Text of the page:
# Why are $S = -k_B\sum_i P_i \ln P_i$ and $S = k_B \ln\Omega$ equivalent?

This might be a silly question, but I don't see the equivalence relation between these two equations. Could somebody explain to me how to derive one from the other? Thanks in advance!

• Actually if $P_i$ simply means the probability of each microstate within each macrostate, isn't is just simply $P_i = 1/\Omega$, which makes them equivalent, and then each $P_i$ would be the same. Then why bother writing it in the way on the left? Jan 31, 2016 at 3:00

Since $$P_i = 1/\Omega$$, obviously $$\ln P_i =-\ln\Omega$$ and since $$P_i$$ is probability, then the $$\Sigma_i P_i=1$$
• Oh got it! But I don't understand why writing it as a summation? Is there something revealing about writing it in that way? What I feel is that the left way does not show anything new, and it makes me feel as if the $P_i's$ are not the same. Jan 31, 2016 at 3:04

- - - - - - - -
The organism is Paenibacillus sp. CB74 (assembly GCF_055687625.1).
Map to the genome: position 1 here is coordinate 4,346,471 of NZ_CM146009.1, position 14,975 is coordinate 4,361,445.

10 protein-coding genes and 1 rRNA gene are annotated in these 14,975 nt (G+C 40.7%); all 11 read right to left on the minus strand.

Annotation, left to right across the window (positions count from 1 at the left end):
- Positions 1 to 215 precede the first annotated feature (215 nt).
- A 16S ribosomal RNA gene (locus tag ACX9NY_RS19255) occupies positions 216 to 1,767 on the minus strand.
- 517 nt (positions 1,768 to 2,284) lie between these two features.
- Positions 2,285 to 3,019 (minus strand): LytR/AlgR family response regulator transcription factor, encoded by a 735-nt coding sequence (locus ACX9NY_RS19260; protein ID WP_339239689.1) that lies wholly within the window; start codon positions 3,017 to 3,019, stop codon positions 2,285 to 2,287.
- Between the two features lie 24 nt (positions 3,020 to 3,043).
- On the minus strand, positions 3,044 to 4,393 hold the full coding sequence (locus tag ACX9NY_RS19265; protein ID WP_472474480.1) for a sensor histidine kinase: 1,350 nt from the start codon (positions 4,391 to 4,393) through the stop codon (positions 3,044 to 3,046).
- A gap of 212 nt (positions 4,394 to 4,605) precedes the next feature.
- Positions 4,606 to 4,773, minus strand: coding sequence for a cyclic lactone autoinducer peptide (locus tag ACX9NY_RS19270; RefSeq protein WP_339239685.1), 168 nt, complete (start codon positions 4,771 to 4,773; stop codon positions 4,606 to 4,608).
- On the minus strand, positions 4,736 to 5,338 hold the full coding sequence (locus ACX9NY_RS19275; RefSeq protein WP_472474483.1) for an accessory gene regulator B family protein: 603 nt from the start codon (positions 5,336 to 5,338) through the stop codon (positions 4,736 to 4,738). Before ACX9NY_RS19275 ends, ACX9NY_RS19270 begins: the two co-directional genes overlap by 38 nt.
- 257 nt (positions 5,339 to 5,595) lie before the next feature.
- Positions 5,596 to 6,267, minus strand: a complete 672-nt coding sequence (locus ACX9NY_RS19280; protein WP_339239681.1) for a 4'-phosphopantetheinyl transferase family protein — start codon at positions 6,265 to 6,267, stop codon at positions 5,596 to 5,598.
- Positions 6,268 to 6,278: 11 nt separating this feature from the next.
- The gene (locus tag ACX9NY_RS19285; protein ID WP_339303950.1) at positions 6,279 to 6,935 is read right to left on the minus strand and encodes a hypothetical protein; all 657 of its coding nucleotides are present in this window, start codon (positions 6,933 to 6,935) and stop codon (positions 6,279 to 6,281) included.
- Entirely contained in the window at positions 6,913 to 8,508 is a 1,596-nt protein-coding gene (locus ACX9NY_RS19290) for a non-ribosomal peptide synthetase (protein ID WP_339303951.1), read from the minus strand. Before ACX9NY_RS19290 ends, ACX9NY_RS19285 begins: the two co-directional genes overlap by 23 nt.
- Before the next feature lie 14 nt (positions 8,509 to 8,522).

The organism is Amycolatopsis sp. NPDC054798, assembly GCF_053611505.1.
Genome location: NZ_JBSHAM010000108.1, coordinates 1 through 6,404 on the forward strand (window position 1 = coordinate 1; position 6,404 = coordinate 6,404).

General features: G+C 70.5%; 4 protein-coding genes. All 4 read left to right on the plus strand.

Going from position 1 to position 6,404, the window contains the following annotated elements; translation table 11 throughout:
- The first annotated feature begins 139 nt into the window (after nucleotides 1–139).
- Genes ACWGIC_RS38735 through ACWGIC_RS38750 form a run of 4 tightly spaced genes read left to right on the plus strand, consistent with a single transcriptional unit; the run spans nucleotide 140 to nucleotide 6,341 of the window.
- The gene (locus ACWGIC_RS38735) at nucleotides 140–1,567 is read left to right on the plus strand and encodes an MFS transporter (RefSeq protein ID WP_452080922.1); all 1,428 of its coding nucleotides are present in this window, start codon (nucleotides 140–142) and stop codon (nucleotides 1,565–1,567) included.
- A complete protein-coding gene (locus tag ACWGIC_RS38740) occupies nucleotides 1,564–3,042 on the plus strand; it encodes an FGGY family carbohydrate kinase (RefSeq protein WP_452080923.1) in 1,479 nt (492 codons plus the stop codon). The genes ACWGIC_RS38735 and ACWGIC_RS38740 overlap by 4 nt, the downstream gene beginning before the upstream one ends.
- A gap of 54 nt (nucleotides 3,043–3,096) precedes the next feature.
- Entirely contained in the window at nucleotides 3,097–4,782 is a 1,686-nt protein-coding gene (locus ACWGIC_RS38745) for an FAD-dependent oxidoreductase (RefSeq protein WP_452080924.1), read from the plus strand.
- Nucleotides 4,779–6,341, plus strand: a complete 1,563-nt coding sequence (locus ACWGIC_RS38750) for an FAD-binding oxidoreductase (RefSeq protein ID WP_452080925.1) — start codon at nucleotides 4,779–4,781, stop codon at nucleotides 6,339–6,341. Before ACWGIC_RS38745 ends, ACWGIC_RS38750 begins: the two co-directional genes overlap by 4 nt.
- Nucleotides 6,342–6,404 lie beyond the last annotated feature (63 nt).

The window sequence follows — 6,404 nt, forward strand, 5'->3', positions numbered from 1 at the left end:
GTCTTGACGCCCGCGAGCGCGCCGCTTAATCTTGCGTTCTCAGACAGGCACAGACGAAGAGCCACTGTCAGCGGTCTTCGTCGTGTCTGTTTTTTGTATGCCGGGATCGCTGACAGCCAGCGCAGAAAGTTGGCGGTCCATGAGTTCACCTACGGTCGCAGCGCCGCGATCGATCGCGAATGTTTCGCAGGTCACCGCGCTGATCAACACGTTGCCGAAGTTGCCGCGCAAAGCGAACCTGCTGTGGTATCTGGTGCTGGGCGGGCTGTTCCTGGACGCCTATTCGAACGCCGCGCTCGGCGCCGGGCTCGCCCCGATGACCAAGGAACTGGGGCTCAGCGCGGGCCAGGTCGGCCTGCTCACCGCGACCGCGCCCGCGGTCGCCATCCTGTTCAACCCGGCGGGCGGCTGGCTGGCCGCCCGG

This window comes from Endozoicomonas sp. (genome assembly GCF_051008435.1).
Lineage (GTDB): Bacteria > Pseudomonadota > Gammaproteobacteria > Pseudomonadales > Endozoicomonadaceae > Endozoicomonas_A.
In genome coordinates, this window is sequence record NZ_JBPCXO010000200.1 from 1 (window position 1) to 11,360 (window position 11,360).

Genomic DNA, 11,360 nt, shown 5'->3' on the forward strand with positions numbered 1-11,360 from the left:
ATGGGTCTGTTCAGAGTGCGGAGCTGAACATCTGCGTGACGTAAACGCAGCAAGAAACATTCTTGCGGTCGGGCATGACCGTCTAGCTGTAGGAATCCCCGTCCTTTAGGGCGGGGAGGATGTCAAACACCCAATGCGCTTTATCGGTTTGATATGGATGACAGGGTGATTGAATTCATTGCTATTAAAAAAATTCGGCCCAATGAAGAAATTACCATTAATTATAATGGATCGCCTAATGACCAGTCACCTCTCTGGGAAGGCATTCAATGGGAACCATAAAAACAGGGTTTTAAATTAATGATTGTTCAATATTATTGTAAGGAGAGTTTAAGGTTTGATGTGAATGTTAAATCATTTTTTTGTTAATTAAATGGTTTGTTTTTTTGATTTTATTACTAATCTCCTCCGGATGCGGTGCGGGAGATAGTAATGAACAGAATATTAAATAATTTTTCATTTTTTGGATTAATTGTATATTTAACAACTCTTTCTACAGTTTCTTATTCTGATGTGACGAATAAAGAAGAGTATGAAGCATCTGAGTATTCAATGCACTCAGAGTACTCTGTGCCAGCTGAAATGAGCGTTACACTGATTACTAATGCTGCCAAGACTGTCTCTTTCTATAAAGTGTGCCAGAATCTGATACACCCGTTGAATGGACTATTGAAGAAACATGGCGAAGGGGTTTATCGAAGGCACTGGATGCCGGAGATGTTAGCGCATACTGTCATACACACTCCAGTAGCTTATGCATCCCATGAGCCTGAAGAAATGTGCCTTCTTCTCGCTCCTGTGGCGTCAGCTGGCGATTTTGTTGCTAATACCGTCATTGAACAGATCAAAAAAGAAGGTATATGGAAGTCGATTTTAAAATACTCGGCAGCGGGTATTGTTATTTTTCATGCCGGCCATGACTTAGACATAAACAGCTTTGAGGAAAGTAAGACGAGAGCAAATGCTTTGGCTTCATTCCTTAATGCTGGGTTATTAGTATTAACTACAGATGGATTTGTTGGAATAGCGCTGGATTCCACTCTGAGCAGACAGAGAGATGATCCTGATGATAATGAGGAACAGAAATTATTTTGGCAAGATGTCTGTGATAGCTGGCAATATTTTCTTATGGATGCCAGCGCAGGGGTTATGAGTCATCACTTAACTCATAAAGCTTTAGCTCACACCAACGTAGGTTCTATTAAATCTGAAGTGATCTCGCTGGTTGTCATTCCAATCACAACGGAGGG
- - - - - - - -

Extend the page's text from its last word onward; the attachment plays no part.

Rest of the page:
• Oh I see! So the form $S = k_B \ln \Omega$ is not the general form but only applies to the situation where the fundamental postulate of thermodynamics holds (mostly likely the system is isolated and at equilibrium). (I thought the assumption always holds) Jan 31, 2016 at 3:21
• This answer is far from complete. The task is to show not just the agreement in the case $P_i = 1/\Omega$ but also to show that different ways of treating ensembles give mutually consistent results. e.g. take a huge set of microstates and divide it into parts which contain various fractions of the whole, etc. Oct 14, 2022 at 17:32